A legislative committee’s vote to table legislation permitting the merit selection of appellate judges in Pennsylvania came under sharp criticism from a Pittsburgh Post-Gazette editorial. The editorial lamented:
“What an irony: Lawmakers who want the people to keep voting for judges don’t want the people to have the chance to decide whether they want to keep voting for judges.”
The House Judiciary Committee voted 13-12 on Tuesday to table the legislation, written to put before voters a question of shifting from judicial elections to a merit-based appointment and retention (up-or-down) election system.
Given the recent filing of public corruption charges against a sitting Pennsylvania Supreme Court justice, the editorial said, “[T]he occasion has never been riper to get politics out of judicial elections. The headlines on Justice Joan Orie Melvin being charged with using her staff to do campaign work on state time surely wouldn’t be written if a merit selection process were used.”
The measure might have passed the committee “if anti-abortion lobbyists hadn’t threatened legislators with repercussions,” the editorial said. It was entitled, “Bill with merit: But lawmakers won’t let voters have a referendum.”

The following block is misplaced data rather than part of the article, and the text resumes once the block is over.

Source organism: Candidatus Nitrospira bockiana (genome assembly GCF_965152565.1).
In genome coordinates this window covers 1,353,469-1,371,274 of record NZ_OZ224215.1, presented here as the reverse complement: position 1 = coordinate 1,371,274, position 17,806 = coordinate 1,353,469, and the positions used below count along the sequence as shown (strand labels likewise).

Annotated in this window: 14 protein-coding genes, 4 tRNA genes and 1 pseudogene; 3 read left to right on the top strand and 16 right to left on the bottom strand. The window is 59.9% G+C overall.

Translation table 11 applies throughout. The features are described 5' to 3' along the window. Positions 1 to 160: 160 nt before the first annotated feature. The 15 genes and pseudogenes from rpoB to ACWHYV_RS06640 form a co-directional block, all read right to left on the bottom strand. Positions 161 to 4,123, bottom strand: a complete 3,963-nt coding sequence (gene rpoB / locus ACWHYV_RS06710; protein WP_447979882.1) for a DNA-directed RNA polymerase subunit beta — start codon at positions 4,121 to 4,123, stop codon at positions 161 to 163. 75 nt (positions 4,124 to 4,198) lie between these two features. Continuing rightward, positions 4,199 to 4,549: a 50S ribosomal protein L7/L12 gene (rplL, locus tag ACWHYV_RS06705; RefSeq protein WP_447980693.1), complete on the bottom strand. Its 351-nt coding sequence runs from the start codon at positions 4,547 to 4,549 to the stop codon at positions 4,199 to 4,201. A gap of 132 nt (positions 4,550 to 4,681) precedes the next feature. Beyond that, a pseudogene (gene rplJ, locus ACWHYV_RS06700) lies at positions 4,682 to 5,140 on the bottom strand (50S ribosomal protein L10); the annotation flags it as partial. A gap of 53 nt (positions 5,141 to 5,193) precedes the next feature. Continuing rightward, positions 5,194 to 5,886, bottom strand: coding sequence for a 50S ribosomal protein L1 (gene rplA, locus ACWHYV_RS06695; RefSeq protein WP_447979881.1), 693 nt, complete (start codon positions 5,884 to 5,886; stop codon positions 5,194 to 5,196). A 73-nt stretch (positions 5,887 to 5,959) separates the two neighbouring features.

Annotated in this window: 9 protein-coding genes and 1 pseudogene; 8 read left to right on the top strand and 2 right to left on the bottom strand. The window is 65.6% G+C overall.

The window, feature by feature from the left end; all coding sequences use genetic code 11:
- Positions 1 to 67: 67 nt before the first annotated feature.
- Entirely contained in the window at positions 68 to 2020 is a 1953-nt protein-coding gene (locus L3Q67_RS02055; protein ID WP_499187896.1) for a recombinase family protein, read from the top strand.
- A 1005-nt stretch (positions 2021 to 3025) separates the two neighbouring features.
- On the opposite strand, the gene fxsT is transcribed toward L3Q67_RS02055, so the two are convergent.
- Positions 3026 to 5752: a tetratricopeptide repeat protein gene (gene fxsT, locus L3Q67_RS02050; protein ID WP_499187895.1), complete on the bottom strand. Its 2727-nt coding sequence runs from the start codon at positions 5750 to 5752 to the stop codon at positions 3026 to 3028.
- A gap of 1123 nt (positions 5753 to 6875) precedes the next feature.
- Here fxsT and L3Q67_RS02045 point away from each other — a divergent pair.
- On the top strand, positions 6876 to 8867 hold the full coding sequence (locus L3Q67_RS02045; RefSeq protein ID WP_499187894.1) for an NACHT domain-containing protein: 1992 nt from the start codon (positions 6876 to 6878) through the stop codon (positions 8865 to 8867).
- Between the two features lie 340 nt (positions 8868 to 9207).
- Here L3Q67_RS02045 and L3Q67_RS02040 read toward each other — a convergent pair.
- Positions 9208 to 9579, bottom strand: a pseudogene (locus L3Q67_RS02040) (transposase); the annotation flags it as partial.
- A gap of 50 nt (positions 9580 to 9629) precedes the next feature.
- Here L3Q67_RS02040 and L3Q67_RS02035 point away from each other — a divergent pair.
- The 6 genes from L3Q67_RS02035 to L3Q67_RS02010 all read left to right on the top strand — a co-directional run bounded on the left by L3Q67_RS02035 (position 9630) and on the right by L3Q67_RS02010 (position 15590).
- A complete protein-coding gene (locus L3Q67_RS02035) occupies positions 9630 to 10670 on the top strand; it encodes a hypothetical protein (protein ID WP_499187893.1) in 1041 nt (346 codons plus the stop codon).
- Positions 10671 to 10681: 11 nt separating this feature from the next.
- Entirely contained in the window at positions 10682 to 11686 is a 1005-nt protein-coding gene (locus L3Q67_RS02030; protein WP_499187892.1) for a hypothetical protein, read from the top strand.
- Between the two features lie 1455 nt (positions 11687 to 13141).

A preliminary hearing for Justice Melvin is scheduled for July 9, according to an Associated Press article. A judge deferred this week ruling on her motion that asked for the entire Allegheny County Common Pleas bench to step aside in the case.
To learn more about the debate over merit selection versus judicial elections, visit the JAS issues page on the topic. For background about the debate over merit selection in Pennsylvania, see Gavel Grab.